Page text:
Peak US Exceptionalism?

‘The right thing for the Fed to do is to maximize economic performance. The right thing for the president and Congress to do is to adjust the tax system to make a fairer economy. We should have higher corporate tax rates, full taxation of carried interest and capital gains, close loopholes that allow capital gains to escape taxation, tax penalties on leveraged buybacks and limit corporate interest deductibility.’ Former Treasury Secretary, Larry Summers interviewed recently

The points made in a note entitled ‘Fed Firepower Overwhelms Fundamentals and IB Consensus…’ back in early April are now widely accepted and remain key. Policymakers were attempting to make everyone ‘whole’ on their pandemic losses, from furloughed workers to mismanaged hedge funds and until bond markets stage a mutiny, will continue to do so – there was no point overthinking it. The past couple of months is a reminder that the intuitive notion that markets and economies track together is hugely misleading and gives economists a deluded claim to be able to help (rather than usually hinder) the investment process.

There is almost no correlation between US stock returns and real GDP growth contemporaneously, and it remains modest even a year ahead. Unlike say last summer, when PMI inventory/sales data etc. were giving a lead to a growth reacceleration and risk on signal, in the current situation, there has been little practical gain in poring over diffusion indices – granular data on consumer activity and corporate outlook statements have been more useful guides.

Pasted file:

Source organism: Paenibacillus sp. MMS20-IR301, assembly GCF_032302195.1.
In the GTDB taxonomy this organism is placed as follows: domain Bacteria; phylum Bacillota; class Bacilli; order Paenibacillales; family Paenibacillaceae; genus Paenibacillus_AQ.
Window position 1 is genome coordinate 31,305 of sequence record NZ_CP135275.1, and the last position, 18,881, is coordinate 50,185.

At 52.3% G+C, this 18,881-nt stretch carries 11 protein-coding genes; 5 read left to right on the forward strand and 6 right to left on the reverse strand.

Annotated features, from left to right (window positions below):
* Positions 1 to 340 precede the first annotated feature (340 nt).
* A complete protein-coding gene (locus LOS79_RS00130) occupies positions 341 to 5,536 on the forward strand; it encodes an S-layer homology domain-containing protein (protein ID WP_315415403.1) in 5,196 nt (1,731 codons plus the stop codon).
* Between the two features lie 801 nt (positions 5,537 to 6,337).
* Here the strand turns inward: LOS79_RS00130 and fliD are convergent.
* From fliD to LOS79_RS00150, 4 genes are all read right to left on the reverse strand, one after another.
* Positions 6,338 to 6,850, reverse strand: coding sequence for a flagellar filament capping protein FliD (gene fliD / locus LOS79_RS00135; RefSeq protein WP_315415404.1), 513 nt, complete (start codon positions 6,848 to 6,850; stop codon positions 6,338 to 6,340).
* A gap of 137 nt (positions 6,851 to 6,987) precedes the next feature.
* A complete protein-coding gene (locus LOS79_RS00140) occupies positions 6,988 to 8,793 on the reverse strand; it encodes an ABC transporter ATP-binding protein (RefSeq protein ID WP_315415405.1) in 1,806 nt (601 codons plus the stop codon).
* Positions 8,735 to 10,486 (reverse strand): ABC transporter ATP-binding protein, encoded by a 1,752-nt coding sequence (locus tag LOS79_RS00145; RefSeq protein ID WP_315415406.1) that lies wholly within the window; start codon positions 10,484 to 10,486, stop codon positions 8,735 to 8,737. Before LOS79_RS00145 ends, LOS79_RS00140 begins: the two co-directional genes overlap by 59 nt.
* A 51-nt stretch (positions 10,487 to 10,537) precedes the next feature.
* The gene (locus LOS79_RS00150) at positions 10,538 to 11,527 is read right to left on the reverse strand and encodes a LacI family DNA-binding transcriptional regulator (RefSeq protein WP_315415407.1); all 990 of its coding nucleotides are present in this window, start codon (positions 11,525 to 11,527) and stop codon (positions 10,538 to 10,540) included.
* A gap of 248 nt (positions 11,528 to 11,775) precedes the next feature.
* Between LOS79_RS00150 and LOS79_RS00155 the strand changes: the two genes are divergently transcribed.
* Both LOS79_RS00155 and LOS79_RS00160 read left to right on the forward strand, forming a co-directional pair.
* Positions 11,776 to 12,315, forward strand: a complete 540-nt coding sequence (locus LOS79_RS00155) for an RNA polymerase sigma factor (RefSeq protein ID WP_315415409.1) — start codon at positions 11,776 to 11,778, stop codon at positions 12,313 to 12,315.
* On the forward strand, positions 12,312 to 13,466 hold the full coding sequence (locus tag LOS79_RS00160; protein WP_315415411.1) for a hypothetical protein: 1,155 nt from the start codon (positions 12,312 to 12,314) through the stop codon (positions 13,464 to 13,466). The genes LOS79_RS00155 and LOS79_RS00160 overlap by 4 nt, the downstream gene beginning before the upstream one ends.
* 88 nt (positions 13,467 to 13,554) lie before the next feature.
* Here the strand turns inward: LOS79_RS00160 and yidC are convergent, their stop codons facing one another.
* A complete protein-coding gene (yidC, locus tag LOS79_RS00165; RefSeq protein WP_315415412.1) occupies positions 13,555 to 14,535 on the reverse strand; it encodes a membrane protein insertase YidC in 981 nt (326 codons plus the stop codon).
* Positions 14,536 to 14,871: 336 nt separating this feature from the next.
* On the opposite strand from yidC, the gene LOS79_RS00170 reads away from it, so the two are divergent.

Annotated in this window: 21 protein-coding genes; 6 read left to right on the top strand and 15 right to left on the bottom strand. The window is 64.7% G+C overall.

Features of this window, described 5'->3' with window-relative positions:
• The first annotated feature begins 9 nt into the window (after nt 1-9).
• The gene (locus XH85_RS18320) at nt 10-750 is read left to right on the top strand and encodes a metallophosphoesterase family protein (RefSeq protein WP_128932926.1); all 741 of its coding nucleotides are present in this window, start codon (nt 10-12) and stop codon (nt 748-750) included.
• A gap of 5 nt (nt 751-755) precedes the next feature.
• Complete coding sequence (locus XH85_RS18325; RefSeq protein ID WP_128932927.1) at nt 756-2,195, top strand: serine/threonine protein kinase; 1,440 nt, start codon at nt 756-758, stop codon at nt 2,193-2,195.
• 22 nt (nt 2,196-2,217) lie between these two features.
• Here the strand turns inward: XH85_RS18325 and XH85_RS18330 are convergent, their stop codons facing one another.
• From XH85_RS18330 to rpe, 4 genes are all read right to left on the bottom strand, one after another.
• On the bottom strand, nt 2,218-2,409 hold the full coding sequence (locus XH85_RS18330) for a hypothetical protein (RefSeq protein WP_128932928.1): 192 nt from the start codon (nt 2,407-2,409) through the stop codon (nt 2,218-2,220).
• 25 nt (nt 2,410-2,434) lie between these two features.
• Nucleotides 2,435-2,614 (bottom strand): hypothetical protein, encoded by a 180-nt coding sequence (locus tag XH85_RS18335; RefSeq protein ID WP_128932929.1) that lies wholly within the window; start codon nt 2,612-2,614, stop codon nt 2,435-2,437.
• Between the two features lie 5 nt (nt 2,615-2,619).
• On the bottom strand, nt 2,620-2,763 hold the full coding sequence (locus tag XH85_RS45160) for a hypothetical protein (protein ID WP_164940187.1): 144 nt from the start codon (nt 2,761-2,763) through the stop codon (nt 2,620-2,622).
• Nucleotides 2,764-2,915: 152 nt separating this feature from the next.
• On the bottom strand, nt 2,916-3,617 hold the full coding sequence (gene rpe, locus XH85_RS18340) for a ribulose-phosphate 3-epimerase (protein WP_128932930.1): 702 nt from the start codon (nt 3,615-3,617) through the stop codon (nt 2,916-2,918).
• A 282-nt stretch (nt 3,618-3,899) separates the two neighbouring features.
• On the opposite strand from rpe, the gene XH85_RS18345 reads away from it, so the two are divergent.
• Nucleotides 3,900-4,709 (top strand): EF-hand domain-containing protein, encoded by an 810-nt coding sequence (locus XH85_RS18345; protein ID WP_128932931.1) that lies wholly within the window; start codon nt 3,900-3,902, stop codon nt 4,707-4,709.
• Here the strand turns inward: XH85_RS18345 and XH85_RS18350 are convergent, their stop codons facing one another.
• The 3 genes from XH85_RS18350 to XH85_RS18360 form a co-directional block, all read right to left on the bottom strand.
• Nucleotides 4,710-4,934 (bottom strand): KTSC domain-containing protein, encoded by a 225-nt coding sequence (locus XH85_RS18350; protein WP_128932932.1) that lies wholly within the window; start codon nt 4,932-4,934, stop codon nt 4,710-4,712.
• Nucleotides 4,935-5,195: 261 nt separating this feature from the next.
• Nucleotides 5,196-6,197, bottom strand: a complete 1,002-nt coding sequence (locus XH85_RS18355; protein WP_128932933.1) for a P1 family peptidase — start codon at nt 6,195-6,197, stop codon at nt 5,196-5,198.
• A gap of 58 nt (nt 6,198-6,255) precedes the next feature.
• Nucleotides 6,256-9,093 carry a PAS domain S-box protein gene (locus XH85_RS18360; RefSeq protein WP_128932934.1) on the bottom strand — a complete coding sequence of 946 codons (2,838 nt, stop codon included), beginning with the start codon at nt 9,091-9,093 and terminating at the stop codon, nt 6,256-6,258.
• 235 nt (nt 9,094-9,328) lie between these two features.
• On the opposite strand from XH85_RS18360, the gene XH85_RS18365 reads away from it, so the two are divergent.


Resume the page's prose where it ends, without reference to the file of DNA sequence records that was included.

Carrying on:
There has been too much ‘the pandemic changes everything’ analysis, but we’ve highlighted the underlying strength in the US economy coming into this crisis e.g. in housing, with its household formation as well as mortgage cost underpinnings. The MBA Purchase Applications Index is another ‘V’, soaring from 180 in April to 325 in June, up 20% y/y, while median home listing prices have jumped from -1% in April to +8% on Redfin data.  Whether the pandemic has boosted per capita housing demand on a sustained basis (urban apartments to suburban houses with dual work from home space) remains to be seen, but regardless Millennials who have married and started families later than previous generations for a variety of reasons (not least student debt) will be buying houses at a faster pace. Starts should rebound strongly in H2, and resurgent lumber prices bear watching as a signal – it would also add support to the copper rally. On Google trends data, new vehicle related search traffic has turned positive y/y for the first time since February, confirmed by the Mannheim used car index rebound since May.